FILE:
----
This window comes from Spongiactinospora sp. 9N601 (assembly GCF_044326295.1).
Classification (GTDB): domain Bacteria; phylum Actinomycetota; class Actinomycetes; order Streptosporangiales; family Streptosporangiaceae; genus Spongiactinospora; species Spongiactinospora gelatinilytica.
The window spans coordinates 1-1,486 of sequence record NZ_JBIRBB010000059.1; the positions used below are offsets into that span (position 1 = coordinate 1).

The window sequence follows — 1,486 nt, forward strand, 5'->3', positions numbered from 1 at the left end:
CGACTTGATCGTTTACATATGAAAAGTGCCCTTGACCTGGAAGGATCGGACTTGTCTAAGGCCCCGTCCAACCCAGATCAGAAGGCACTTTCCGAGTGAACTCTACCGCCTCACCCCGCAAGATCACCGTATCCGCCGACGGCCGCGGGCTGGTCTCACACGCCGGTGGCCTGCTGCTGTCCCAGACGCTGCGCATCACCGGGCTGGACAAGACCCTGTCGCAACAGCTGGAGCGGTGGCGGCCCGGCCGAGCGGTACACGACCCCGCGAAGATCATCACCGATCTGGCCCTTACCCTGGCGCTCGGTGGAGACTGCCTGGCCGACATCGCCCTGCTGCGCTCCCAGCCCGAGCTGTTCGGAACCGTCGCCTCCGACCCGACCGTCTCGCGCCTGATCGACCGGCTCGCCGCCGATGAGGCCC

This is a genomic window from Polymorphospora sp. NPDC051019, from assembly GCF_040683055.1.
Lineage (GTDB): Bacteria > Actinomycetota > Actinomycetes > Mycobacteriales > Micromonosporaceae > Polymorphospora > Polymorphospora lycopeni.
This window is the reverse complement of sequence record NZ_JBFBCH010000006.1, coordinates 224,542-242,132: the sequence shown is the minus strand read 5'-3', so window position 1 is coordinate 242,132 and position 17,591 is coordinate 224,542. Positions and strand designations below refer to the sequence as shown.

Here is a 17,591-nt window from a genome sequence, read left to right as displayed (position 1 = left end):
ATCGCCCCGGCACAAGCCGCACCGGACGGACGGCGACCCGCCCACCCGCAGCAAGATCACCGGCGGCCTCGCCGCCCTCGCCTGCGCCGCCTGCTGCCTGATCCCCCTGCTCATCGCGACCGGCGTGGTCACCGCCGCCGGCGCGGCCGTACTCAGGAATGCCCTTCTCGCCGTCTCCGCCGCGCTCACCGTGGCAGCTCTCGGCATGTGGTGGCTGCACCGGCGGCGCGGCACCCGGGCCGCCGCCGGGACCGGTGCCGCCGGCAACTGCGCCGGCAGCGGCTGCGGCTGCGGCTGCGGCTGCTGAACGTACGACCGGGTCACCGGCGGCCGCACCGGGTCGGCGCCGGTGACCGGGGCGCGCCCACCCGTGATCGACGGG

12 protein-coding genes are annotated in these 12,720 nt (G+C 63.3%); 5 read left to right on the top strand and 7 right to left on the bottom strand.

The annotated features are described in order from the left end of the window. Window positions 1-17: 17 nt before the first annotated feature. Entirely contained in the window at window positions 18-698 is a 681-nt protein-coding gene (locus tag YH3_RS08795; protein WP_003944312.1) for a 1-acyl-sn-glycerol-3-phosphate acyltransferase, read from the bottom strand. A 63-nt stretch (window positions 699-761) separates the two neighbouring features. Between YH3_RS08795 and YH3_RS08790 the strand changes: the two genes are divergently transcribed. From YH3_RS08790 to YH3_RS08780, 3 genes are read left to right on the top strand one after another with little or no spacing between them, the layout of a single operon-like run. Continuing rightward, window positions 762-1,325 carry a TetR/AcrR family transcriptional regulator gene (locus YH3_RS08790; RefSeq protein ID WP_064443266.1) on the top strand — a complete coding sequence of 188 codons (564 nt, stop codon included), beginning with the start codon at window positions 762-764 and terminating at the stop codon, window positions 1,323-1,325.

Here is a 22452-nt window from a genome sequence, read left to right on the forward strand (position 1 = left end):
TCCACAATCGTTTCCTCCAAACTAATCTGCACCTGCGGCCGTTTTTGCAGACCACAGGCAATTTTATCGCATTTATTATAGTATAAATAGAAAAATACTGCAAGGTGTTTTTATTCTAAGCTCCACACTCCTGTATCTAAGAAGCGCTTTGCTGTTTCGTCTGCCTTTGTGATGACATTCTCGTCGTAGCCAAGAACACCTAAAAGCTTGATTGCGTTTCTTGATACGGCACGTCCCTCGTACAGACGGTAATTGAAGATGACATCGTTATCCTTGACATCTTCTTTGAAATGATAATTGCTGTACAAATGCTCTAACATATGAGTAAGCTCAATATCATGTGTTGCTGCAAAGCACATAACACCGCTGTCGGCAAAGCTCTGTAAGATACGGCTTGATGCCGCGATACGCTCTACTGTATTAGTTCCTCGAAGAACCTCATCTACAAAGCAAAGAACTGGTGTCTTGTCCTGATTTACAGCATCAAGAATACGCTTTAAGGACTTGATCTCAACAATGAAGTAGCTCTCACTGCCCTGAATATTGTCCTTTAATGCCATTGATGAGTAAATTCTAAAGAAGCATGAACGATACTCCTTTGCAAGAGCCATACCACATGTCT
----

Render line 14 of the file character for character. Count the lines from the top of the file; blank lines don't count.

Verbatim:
TCCACAATCGTTTCCTCCAAACTAATCTGCACCTGCGGCCGTTTTTGCAGACCACAGGCAATTTTATCGCATTTATTATAGTATAAATAGAAAAATACTGCAAGGTGTTTTTATTCTAAGCTCCACACTCCTGTATCTAAGAAGCGCTTTGCTGTTTCGTCTGCCTTTGTGATGACATTCTCGTCGTAGCCAAGAACACCTAAAAGCTTGATTGCGTTTCTTGATACGGCACGTCCCTCGTACAGACGGTAATTGAAGATGACATCGTTATCCTTGACATCTTCTTTGAAATGATAATTGCTGTACAAATGCTCTAACATATGAGTAAGCTCAATATCATGTGTTGCTGCAAAGCACATAACACCGCTGTCGGCAAAGCTCTGTAAGATACGGCTTGATGCCGCGATACGCTCTACTGTATTAGTTCCTCGAAGAACCTCATCTACAAAGCAAAGAACTGGTGTCTTGTCCTGATTTACAGCATCAAGAATACGCTTTAAGGACTTGATCTCAACAATGAAGTAGCTCTCACTGCCCTGAATATTGTCCTTTAATGCCATTGATGAGTAAATTCTAAAGAAGCATGAACGATACTCCTTTGCAAGAGCCATACCACATGTCT